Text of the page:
Credit as always to - Louie Simmons and Westside Barbell Club



If you search online, you'll find templates for circa max training. You'll find straight weight percentages, band percentages, chain percentages, reps, sets, and even duration of rest between sets. Everything will be taken care of for you to feel like you can go into the gym, do your work, and be ready for big PRs at the meet.


But it's not that simple. Even if you are ready for a circa max phase—which Dave believes is unlikely—knowing how to design the training is complicated. What should you do for supplemental movements? Should accessory exercises be reduced or increased? What happens to max effort days? Should you remove all other heavy training from your program?


In today's Table Talk, Dave answers a question about max effort training during circa max:


What do you do with your max effort workouts during a circa max phase? How do you keep maxing with the different variations?


Dave begins by sharing the disclaimer that the information he presents about Westside training is exclusively about the 90s and early 2000s. He cannot answer what happens at Westside now because he's not there. What he can do, however, is share the years of experience he had as a lifter at Westside, and how those experiences shaped the understanding of training he has today.


With than in mind, if you're going to use a circa max phase, the key thing to remember is that you're training with weights that are in the 90% and higher range. This means that your training on your max effort days has to be dialed back a bit to accommodate the intensity. During Dave's time at Westside they accomplished this in multiple ways, such as doing circa max every other week instead of every week, or using movements that were easier to recover from, such as good mornings in the three to five rep range (one of Dave's favorite methods at the time).


Dave says that the key here is to not completely abandon the max effort work. You can adjust the weeks that are "up" weeks and weeks that are "down" weeks, which Dave explains in the video. In his case, he eventually reached what he found to be the optimal max effort training wave, which was three weeks up and two weeks down in the progression. The first week would be normal max effort work, with week two and week three being altered movements. They would then normalize in week four and remove max effort work in week five.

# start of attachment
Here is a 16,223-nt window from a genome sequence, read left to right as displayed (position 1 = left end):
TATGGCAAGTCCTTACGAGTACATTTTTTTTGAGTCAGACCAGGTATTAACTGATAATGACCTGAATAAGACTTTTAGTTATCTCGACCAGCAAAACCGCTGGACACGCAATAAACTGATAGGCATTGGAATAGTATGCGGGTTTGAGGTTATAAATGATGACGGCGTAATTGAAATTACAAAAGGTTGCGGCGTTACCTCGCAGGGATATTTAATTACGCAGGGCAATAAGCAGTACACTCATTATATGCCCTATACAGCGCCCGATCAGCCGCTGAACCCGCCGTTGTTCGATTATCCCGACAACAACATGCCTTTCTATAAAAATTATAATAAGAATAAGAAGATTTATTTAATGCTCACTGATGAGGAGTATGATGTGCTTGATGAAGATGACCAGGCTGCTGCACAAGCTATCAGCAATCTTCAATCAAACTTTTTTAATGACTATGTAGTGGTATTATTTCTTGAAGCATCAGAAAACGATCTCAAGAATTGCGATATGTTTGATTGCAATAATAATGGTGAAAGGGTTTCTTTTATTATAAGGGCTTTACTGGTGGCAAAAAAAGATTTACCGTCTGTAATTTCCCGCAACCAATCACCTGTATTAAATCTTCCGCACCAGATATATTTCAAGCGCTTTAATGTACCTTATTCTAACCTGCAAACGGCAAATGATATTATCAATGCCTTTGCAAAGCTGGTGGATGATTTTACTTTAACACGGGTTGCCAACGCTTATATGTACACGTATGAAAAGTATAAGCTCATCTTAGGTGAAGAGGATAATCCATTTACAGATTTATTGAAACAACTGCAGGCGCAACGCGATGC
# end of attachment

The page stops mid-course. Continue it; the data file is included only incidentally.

As an additional general point of advice for approaching a circa max phase, Dave suggests considering the reason you believe you need a circa max phase. Are you qualified for it? What makes you believe you will perform better after a circa max phase than a normal peak? If you can't answer these questions, you're better off using a standard peaking cycle.


WATCH: Table Talk with Dave Tate — Balancing Your Life




How many times have you heard someone dismiss Westside as as program that only works for raw lifters? How many questions on the Q&A have you seen about adapting Westside for a lifter who isn't in gear? Spend a little time on the internet and you can find endless advice telling raw lifters to avoid Westside, or to change significant aspects if they hope to get stronger using it.


In this video, Dave addresses a common misconception about training at Westside from the time he was there in the 1990s and 2000s: the program was designed for geared lifting. Prior to moving to Columbus and joining Westside, Dave had been speaking with Louie on occasion from 1983 to 1988 and integrating some of his training methods, but still largely using various forms of linear periodization that included regular use of powerlifting gear. His progression of training with the inclusion of gear went something like this:'

  • Knee wraps for any weight over 405 pounds, any time of the year.